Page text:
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everyone has a career but me?

(12 Posts)
fruitcake Tue 21-Dec-04 22:50:58

If I went back to admin or teaching, I wouldn't earn enough to cover daycare. So I'm quite happy (never bored, certainly!) to "stay at home". We struggle on just dh's salary. BUT I secretly wish I had chosen a career (rather than fine arts degree... sigh!) & was respected & earned pots of money & did lots of "important" things. I'm not very competitive and money isn't a huge motivation (unless, God forbid, dh should lose his job) but I almost envy women who have to juggle their careers & their families.

Gobbledigoose Tue 21-Dec-04 23:18:46

what could be more 'important' than raising your children? Not many things that people do out there in the world of work, that's for sure!

ChicPea Tue 21-Dec-04 23:26:12

Fruitcake, juggling a family and career/business/other commitments is hard. Last week at the theatre, it was the seventh night I hadn't been at home for bedtime and the third night my DD cried as I left and I felt like sh*t. So what did I do? I sat in the theatre - it was dark - and cried. All the way through. Not fun.
Not a lifestyle to envy.
Have now decided that if I miss bedtime it will be one to two bedtimes a week maximum.

Gobbledigoose Tue 21-Dec-04 23:26:48


PaRumPumPumScum Tue 21-Dec-04 23:28:10

How old are your babes, fruitcake? If you want juggling in your life you could always do the career thing once they start school, (aka free daycare!) no?

spacedonkey Wed 22-Dec-04 00:46:12

I did the career thing and basically missed a whole chunk of my children's lives when they were tiny. And it wasn't even a job doing something important - shuffling bits of paper about and doing other people's websites. But I can understand your feelings - as scum says, you can do that when the kids are at school - and take the time to think about what you would really like to do

ssd Wed 22-Dec-04 09:45:50

Fruitcake, I know exactly what you're saying here.

Before kids, I worked in a well paid, proffessional job.Then I had kids and decided I didn't want someone else spending all day with them while I worked and played at being important.What was important now was being with them.

So now I childmind part-time and we live on the tightest budget.But I'm always there for the kids and that is very important to me.I know we are all different, but I think if you have chosen to stay at home with the kids and put the career on the back burner you will always be glad you did it.Who knows what opportunities will appear when they're all at school....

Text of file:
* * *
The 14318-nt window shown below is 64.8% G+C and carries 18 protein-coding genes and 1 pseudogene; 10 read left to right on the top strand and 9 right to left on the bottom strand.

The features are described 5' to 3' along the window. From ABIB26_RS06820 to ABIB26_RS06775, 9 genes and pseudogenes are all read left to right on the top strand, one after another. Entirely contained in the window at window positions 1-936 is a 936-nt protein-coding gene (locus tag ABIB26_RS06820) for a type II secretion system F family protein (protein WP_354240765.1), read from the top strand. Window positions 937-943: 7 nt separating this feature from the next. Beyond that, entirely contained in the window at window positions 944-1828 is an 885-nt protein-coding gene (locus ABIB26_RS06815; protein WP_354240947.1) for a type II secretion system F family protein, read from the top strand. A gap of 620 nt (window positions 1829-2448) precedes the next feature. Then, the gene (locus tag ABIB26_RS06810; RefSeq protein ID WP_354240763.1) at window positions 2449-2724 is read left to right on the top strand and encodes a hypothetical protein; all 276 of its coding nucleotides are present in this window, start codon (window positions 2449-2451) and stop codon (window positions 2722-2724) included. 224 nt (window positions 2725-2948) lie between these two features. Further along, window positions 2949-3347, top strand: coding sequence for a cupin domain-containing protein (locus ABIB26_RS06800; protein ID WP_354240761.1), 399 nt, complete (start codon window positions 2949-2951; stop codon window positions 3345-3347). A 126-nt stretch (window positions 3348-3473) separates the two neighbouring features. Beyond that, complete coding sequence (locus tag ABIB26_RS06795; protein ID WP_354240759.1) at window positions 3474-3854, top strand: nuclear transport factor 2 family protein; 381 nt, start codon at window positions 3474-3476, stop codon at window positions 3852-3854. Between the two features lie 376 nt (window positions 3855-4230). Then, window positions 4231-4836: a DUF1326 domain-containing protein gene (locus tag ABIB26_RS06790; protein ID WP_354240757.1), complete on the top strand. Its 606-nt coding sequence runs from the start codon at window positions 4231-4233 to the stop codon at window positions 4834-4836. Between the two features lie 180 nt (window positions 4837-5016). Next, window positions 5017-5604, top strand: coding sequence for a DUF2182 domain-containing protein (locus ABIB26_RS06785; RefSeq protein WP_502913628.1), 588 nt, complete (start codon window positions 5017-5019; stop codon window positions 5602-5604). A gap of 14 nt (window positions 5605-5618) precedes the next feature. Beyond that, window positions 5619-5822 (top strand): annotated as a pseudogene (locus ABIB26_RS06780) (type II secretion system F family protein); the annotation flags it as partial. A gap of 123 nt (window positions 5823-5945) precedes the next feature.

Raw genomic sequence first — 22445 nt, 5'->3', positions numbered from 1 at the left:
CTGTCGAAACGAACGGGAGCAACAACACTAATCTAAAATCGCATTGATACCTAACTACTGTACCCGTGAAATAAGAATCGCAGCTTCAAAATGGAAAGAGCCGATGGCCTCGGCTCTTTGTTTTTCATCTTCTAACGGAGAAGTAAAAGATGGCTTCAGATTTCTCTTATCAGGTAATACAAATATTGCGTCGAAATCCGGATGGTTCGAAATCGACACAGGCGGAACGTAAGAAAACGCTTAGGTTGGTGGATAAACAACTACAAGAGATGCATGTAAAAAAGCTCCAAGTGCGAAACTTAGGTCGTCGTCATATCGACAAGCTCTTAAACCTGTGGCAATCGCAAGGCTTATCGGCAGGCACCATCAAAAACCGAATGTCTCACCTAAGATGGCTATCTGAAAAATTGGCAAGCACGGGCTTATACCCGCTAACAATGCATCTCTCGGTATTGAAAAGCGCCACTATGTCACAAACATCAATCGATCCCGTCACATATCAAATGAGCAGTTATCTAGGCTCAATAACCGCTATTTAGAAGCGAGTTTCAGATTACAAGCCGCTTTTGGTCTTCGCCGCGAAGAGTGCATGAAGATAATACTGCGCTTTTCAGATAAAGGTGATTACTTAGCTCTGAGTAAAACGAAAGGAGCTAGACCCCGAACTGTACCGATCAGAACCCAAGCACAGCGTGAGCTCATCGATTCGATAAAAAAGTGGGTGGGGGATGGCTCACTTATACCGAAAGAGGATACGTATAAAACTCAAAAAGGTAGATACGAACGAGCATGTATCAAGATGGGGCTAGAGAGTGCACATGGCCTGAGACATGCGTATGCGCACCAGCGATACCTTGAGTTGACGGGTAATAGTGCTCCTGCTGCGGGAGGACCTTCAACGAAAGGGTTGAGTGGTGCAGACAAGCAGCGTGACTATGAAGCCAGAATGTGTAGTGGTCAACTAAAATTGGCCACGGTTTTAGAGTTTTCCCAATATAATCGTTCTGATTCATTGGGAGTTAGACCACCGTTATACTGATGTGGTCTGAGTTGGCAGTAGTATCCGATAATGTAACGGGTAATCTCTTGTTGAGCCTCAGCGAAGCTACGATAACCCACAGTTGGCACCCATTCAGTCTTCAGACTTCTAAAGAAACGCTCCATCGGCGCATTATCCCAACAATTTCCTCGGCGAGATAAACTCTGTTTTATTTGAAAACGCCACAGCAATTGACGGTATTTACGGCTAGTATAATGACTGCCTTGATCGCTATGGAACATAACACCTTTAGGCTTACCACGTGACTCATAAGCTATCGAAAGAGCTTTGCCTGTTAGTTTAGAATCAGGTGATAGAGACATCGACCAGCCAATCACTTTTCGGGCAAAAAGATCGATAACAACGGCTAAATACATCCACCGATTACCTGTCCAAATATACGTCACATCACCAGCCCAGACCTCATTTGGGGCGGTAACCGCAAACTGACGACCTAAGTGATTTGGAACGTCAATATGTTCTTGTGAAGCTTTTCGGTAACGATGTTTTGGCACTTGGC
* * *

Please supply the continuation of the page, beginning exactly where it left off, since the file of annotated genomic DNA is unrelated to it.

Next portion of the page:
I should add I don't want to incite a major battle between SAHM/Working Mum,, I'm just saying having a brilliant career VS being at home, you'll always lose out somewhere.

StNickschik Wed 22-Dec-04 10:35:38

I was made redundant just before I had dd (bummer!) and found a p/t job (clerical assistant at local Uni.) when she was 8 months old, so I wouldn't say that I have a career now - or even before dd for that matter! Sometimes I wish I had made better choices and had better careers advice but I've never been particularly ambitious. My job brings in some money, keeps me sane and helps me feel like I still have a place with the grown ups! Much as I totally adore dd, some time out was essential for me! Feel very lucky as have managed to get the best of both worlds really as both dh and I work p/t and just about manage financially, even with nursery care! I get a day at home with dd on my own and we all have a day (other than the w/e) together too. DD loves nursery so we are all happy! Don't beat yourself up. I think finding a balance that works for you is the most important thing. I agree with Scum re doing something when the kids start school - you have time to decide what really interests you. I shall certainly be trying new things then!